Oracle is being taken to task in a lawsuit that complains software it sold to the state of Texas is unusable by blind employees.
The suit, filed in Texas state court, alleges Oracle's human resources software and other products do "not provide equal access to blind persons using screen access technology". One plaintiff says he is unable to review or enter hours worked, leave taken or information concerning employees he supervises without the help of a sighted colleague.
The suit names Oracle and at least three Texas officials. It alleges the Oracle software replaced a package that was largely accessible to blind users.
Oracle declined to comment. Texas officials didn't have an immediate comment.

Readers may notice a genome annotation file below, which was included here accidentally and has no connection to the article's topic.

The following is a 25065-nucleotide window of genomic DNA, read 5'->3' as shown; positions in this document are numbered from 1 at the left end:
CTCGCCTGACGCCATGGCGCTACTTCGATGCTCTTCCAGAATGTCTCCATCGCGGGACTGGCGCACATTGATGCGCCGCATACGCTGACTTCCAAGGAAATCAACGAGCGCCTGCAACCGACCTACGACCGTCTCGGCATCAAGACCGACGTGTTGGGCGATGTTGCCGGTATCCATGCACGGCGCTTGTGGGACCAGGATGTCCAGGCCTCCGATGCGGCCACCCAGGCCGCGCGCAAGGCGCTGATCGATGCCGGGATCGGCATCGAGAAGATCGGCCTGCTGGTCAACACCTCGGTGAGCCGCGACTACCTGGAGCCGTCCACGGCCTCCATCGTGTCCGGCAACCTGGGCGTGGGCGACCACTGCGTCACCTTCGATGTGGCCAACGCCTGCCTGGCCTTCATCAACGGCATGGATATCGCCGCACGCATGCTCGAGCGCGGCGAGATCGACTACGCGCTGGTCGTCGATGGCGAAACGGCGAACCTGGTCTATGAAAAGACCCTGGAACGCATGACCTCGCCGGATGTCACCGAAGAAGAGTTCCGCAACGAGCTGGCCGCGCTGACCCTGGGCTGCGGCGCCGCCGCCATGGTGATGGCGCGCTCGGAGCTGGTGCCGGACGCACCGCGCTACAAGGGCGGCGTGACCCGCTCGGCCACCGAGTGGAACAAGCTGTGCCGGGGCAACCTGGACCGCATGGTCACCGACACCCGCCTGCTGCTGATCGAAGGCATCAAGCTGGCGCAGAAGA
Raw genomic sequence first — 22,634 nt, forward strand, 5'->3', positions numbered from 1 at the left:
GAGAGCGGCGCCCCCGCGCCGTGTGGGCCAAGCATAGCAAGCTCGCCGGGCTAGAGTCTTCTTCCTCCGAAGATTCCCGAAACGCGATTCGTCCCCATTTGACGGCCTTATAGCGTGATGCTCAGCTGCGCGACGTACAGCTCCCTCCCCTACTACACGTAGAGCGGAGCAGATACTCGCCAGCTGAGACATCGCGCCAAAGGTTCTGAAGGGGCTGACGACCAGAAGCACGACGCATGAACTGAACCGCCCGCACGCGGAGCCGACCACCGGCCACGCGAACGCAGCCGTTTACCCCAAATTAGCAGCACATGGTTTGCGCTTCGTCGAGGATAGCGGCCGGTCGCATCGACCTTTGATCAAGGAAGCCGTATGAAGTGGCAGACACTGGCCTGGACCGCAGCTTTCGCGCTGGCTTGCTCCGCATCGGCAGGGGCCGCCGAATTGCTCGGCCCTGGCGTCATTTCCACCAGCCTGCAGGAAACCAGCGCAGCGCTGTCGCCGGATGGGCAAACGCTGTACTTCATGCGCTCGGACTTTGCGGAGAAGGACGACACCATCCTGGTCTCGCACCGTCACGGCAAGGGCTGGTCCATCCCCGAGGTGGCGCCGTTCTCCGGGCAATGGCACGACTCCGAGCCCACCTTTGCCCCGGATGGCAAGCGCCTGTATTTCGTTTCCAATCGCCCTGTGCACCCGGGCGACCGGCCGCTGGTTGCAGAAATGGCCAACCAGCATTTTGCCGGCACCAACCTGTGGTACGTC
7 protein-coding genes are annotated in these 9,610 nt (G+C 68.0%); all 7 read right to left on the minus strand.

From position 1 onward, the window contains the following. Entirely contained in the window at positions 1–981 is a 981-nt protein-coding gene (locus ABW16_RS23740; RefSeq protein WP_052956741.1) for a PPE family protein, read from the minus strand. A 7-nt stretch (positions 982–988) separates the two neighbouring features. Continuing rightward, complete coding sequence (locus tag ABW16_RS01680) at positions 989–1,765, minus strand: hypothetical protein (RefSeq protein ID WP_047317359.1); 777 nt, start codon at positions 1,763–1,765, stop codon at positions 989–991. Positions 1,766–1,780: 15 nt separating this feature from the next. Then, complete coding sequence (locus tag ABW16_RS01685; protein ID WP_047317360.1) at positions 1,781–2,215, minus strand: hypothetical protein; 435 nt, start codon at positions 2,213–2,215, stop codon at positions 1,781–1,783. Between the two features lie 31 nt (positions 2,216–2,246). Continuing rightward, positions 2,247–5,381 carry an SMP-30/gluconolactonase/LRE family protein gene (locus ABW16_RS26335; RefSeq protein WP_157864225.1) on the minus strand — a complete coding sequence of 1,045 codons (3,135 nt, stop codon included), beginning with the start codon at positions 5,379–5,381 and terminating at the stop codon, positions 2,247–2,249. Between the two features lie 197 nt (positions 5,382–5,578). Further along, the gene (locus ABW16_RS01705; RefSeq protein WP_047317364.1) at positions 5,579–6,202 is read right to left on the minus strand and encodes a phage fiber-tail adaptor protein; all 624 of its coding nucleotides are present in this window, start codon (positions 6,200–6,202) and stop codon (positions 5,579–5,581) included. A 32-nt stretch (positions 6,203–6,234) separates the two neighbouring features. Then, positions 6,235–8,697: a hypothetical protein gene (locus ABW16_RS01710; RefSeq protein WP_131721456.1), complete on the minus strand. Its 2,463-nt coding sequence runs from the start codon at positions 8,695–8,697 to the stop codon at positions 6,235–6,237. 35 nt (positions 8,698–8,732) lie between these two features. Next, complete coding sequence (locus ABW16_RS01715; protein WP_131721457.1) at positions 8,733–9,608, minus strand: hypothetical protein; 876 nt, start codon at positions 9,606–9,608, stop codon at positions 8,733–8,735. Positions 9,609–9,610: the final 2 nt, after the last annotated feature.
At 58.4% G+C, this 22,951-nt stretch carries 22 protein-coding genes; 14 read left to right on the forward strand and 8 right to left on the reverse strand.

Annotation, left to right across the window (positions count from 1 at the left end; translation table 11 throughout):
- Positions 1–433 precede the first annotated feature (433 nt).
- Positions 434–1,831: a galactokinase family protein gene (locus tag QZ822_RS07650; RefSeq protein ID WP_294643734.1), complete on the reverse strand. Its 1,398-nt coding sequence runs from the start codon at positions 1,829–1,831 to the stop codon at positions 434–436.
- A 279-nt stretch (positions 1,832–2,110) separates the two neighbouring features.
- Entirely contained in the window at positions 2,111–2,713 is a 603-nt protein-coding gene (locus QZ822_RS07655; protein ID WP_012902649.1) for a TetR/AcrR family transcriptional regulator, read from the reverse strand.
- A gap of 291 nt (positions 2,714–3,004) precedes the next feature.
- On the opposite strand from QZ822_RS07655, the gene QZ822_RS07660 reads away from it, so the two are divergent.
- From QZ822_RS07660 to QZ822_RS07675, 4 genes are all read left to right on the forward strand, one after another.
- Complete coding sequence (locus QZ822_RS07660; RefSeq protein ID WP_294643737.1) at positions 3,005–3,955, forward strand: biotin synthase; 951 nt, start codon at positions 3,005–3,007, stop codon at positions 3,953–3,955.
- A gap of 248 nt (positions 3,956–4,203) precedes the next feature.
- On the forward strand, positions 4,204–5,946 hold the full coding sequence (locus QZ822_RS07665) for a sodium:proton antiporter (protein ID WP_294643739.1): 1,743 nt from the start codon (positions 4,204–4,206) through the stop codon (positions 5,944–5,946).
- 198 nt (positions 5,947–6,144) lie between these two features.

This isn't the first time IT people have landed in hot water with advocates of the blind. The National Federation for the Blind, which filed the suit along with three Texas employees, sued took aim at the inability of Target's website to work with end-user programs that read and describe content audibly.
Today's suit is just the latest for Oracle. In December it was sued by a former business partner in Saudi Arabia for allegedly keeping a joint venture between the two from keeping proper accounting books so it didn't have to pay the partner what it was owed, according MarketWatch.
Among other things, the partner is suing Oracle for alleged violation of Islamic duty enforced by Saudi law. ®